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Fever (The Chemical Garden Trilogy Book 2) Kindle Edition

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Length: 354 pages Word Wise: Enabled Enhanced Typesetting: Enabled
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Editorial Reviews


"Rhine's struggles and pain are real, and her story is both heartbreaking and hopeful. I couldn't read this book fast enough."

--Beth Revis, NY Times Bestselling Author of Across the Universe

DeStefano’s rich use of language helps set this dystopian tale apart.

About the Author

Lauren DeStefano is the author of The Internment Chronicles and the New York Times bestselling Chemical Garden trilogy, which includes Wither, Fever, and Sever. She earned her BA in English with a concentration in creative writing from Albertus Magnus College in Connecticut. Visit her at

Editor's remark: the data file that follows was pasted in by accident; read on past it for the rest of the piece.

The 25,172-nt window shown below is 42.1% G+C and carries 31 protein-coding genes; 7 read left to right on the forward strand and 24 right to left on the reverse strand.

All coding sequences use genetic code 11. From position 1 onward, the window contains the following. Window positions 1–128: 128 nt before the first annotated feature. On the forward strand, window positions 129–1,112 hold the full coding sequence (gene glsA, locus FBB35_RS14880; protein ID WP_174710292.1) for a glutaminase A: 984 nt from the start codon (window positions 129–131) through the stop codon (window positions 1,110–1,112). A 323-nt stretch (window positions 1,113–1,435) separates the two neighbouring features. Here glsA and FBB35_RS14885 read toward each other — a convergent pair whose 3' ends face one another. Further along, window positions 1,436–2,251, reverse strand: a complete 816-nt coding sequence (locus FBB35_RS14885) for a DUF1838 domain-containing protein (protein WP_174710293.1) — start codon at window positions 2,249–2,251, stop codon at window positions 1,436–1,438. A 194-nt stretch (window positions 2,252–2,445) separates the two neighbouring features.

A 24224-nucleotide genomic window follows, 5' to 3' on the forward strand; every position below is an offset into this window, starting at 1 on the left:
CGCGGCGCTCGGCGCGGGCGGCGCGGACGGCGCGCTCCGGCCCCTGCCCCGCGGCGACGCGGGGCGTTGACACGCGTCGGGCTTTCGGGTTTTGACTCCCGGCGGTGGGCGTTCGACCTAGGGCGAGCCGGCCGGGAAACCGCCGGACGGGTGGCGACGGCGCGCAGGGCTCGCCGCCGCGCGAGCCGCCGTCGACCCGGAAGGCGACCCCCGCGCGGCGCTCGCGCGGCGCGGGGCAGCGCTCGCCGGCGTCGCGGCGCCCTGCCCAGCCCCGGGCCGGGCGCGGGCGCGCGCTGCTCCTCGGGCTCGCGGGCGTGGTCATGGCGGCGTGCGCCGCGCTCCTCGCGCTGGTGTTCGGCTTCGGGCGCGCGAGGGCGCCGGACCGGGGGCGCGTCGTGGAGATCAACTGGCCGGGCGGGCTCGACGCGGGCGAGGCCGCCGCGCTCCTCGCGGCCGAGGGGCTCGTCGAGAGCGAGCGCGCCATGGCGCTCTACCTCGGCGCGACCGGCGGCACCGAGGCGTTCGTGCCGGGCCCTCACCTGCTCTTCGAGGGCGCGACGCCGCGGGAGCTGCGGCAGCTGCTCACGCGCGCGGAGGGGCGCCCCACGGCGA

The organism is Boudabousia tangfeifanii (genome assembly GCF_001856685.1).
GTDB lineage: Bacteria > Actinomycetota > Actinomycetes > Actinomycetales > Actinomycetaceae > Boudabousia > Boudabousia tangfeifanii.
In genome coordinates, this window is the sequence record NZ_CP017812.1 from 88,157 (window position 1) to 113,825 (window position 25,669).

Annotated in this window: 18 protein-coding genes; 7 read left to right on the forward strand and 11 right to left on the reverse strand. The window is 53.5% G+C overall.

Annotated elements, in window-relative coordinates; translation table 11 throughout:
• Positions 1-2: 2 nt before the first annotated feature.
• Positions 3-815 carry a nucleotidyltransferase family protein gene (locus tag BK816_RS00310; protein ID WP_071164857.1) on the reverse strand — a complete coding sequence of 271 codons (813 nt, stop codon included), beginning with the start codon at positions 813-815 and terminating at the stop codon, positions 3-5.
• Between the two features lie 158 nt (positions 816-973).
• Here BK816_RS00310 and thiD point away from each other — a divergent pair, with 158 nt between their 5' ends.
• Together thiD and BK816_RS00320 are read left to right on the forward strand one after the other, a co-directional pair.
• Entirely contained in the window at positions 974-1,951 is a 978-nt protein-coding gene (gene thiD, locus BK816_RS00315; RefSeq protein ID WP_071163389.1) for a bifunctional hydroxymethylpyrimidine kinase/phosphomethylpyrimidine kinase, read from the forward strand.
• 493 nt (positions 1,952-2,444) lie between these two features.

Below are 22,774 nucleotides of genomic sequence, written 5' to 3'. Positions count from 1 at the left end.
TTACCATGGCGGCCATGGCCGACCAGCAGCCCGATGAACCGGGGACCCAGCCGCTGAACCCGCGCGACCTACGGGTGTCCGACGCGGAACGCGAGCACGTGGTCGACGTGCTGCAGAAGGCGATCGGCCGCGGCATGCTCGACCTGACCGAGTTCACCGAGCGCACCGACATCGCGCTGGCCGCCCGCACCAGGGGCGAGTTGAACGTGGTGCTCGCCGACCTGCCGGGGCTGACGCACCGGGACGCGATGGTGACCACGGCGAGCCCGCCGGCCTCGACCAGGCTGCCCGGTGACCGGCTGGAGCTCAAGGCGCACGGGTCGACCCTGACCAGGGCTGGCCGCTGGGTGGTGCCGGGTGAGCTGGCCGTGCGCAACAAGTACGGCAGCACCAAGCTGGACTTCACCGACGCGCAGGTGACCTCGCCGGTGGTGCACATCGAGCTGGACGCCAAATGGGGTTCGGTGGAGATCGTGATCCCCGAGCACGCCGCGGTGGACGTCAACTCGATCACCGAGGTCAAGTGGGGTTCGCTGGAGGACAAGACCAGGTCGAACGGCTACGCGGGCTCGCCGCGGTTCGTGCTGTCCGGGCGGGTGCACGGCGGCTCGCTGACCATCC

Product Details

  • File Size: 3324 KB
  • Print Length: 354 pages
  • Page Numbers Source ISBN: 144240907X
  • Publisher: Simon & Schuster Books for Young Readers; Reprint edition (February 21, 2012)
  • Publication Date: February 21, 2012
  • Sold by: Simon and Schuster Digital Sales Inc
  • Language: English
  • ASIN: B0055OJCUU
  • Text-to-Speech: Not enabled
  • X-Ray:
  • Word Wise: Enabled
  • Lending: Not Enabled
  • Enhanced Typesetting: Enabled
  • Amazon Best Sellers Rank: #51,028 Paid in Kindle Store (See Top 100 Paid in Kindle Store)
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More About the Author

Lauren Destefano earned her BA in English with a Concentration in Creative Writing from Albertus Magnus College in Connecticut in 2007. This is her first novel.

Customer Reviews

Most Helpful Customer Reviews

Format: Hardcover